Prosperity Connection Celebrates Womens’ History Month: Pinklining

Prosperity Connection Celebrates Womens’ History Month: Pinklining
March 30, 2020 Prosperity Connection

Pinklining: How Predatory Lenders Trap Women in Debt, and What You Can Do About It

 Thanks to the 1974 Equal Credit and Opportunity Act (ECOA), women have had full, independent access to credit (without requiring male cosigners) for over 40 years. However, despite this step forward, women face a newer threat to their financial wellbeing: a predatory lending practice known as “pinklining.” Coined by Ohio State University professor Suparna Bhaskaran in a 2016 report, the term was inspired by redlining, a practice used by the government and financial institutions to deny African Americans and other communities of color access to mortgages and credit. Under redlining, government officials and lenders would draw red lines on maps around neighborhoods with heavy concentrations of minorities, cutting them off from wealth-building opportunities by rejecting loan applications in those areas.

Redlining was outlawed by the Fair Housing Act in 1968, but Bhaskaran’s report shows how shady businesses in the payday, student, and home loan industries use “pinklining” tactics to target women from formerly redlined communities with substandard loans that trap them in unending cycles of debt. This is also referred to as “reverse-redlining” when applied to victims who are not targeted because of their gender. Under these kinds of pinklining practices, lenders prey on women’s lower economic position compared with men, knowingly approving them for loans they can’t afford to repay.

So, how does pinklining affect women today? An area where the effect is most visible is payday loans. According to the report, 60 percent of payday loan customers are women. Since women carry higher student and medical debts than men, they’re also more likely to be denied traditional loans with better payment terms, which, once again, makes them an ideal target for fringe services like payday loans. The consequences add up quickly, especially in Missouri where the typical payday loan interest rate is 462 percent. As you can imagine, many women find themselves trapped in a debt cycle that damages their credit, strains their finances, and cuts them off from healthy wealth-building opportunities.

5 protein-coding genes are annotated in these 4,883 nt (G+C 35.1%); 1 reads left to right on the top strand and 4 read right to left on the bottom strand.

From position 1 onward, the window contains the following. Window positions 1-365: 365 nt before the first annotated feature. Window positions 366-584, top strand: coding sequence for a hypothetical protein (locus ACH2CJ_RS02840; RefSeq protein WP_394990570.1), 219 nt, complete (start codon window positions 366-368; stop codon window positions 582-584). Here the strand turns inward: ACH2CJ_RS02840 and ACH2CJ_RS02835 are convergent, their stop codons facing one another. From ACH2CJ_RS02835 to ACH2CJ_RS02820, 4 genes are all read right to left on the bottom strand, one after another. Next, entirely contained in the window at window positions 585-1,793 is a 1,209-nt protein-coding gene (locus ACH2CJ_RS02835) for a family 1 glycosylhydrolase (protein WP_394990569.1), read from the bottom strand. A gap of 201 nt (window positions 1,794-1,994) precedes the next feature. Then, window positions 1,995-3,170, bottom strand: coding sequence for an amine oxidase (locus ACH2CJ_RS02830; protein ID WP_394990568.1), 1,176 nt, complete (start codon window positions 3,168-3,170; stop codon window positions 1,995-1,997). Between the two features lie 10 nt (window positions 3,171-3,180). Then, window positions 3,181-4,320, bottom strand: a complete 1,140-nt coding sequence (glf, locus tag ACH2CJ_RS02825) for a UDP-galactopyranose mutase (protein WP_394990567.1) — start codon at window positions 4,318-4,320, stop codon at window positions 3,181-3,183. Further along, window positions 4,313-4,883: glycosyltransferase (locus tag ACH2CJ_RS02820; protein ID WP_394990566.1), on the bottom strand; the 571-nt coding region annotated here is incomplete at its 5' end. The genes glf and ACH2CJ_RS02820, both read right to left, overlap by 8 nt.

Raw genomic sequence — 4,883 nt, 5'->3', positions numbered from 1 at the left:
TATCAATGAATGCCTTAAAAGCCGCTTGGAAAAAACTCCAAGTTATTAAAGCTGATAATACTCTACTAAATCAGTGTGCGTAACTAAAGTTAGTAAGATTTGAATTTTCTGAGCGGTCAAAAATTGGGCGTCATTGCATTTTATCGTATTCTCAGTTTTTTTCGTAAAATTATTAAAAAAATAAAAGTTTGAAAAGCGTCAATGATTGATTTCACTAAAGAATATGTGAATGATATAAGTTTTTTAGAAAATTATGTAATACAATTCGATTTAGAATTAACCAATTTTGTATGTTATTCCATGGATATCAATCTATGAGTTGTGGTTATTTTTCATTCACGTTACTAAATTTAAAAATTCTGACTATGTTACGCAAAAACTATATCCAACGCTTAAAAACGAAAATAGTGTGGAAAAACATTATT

How can you guard against predatory lenders? In addition to joining the call to regulate and replace predatory lending industries, here are 3 basic tips for protecting yourself from lending traps:

  1. Watch out for red flags: Predatory lenders want to make as much money as possible, even if it isn’t in your best financial interest as a consumer. If a deal seems too good to be true, it probably is. Take the time to read over the terms of your loan, and never trust a lender who pressures you to sign before you’re ready. Examples of things to pay close attention to are adjustable rate mortgages; interest rates that increase after an advertised introductory period (ex: “No interest for 30 days”); and high early payment, late payment, and rollover
  2. Shop around: Many people who apply for predatory loans don’t know they actually qualify for more affordable loans from banks or credit unions. Don’t be afraid to explore all of your potential options before committing to a specific loan. If you do find yourself absolutely needing something like a payday loan, compare lenders to at least get the best terms possible. One option in the St. Louis area is Prosperity Connection’s Red Dough Money Centers, which offers installment loans and other services at a significantly lower cost and with better terms than other local payday loan centers.
  3. Explore your options: When you’re facing a crisis, sometimes a quickly approved loan seems like the only way out. This isn’t always true, and there may be options for you that don’t involve predatory loans, like negotiating a payment agreement with your creditor or seeking out emergency assistance programs in the community. If you need help building a debt management plan, you can always contact one of Prosperity Connections’ financial coaches for one-on-one coaching specific to your financial needs.

Finally, if you feel like you’ve been the victim of a lending scam, you can file a complaint with the Consumer Financial Protection Bureau (CFPB) or the Federal Trade Commission (FTC). Filing a complaint lets the government that a company or industry is preying on vulnerable borrowers. It can also help get money back into the pockets of women who’ve been scammed by predatory lenders. For more personalized information on managing your finances and rebuilding credit after using these kinds of loans, contact us to schedule a one-on-one financial coaching session today.

Nay’Chelle Harris

Prosperity Connection Financial Education Coach